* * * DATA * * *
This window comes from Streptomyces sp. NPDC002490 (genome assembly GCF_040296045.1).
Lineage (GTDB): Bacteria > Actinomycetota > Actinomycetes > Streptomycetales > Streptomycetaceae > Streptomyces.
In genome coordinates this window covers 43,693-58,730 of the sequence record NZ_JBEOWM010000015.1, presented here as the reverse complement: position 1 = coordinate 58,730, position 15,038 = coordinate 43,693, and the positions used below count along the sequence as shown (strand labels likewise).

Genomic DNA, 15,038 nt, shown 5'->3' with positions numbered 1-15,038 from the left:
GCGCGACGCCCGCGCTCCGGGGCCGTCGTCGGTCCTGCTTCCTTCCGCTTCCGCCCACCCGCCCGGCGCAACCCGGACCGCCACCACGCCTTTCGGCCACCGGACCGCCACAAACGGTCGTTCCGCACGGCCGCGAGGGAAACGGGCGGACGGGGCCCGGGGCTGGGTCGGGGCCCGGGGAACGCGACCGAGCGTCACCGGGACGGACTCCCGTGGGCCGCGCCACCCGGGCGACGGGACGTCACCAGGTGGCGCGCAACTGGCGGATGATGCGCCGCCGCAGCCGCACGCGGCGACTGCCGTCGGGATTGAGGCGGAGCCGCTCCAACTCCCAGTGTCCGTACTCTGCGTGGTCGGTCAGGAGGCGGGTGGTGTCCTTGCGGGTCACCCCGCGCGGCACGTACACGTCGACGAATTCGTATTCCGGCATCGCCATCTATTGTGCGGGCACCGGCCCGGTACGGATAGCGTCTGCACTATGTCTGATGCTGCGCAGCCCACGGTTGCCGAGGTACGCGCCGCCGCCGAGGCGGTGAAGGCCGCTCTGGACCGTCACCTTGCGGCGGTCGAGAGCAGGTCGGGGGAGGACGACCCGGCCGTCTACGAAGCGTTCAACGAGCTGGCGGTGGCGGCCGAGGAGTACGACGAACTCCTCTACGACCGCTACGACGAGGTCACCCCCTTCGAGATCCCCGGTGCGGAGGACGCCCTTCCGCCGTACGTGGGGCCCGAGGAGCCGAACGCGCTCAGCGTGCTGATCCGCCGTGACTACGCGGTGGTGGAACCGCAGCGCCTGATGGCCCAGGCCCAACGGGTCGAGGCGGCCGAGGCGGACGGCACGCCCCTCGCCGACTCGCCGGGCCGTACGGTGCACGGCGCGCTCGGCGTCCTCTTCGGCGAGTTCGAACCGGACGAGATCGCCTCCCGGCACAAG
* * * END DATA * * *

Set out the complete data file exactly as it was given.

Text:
This window comes from Streptomyces sp. NPDC002490 (genome assembly GCF_040296045.1).
Lineage (GTDB): Bacteria > Actinomycetota > Actinomycetes > Streptomycetales > Streptomycetaceae > Streptomyces.
In genome coordinates this window covers 43,693-58,730 of the sequence record NZ_JBEOWM010000015.1, presented here as the reverse complement: position 1 = coordinate 58,730, position 15,038 = coordinate 43,693, and the positions used below count along the sequence as shown (strand labels likewise).

Genomic DNA, 15,038 nt, shown 5'->3' with positions numbered 1-15,038 from the left:
GCGCGACGCCCGCGCTCCGGGGCCGTCGTCGGTCCTGCTTCCTTCCGCTTCCGCCCACCCGCCCGGCGCAACCCGGACCGCCACCACGCCTTTCGGCCACCGGACCGCCACAAACGGTCGTTCCGCACGGCCGCGAGGGAAACGGGCGGACGGGGCCCGGGGCTGGGTCGGGGCCCGGGGAACGCGACCGAGCGTCACCGGGACGGACTCCCGTGGGCCGCGCCACCCGGGCGACGGGACGTCACCAGGTGGCGCGCAACTGGCGGATGATGCGCCGCCGCAGCCGCACGCGGCGACTGCCGTCGGGATTGAGGCGGAGCCGCTCCAACTCCCAGTGTCCGTACTCTGCGTGGTCGGTCAGGAGGCGGGTGGTGTCCTTGCGGGTCACCCCGCGCGGCACGTACACGTCGACGAATTCGTATTCCGGCATCGCCATCTATTGTGCGGGCACCGGCCCGGTACGGATAGCGTCTGCACTATGTCTGATGCTGCGCAGCCCACGGTTGCCGAGGTACGCGCCGCCGCCGAGGCGGTGAAGGCCGCTCTGGACCGTCACCTTGCGGCGGTCGAGAGCAGGTCGGGGGAGGACGACCCGGCCGTCTACGAAGCGTTCAACGAGCTGGCGGTGGCGGCCGAGGAGTACGACGAACTCCTCTACGACCGCTACGACGAGGTCACCCCCTTCGAGATCCCCGGTGCGGAGGACGCCCTTCCGCCGTACGTGGGGCCCGAGGAGCCGAACGCGCTCAGCGTGCTGATCCGCCGTGACTACGCGGTGGTGGAACCGCAGCGCCTGATGGCCCAGGCCCAACGGGTCGAGGCGGCCGAGGCGGACGGCACGCCCCTCGCCGACTCGCCGGGCCGTACGGTGCACGGCGCGCTCGGCGTCCTCTTCGGCGAGTTCGAACCGGACGAGATCGCCTCCCGGCACAAG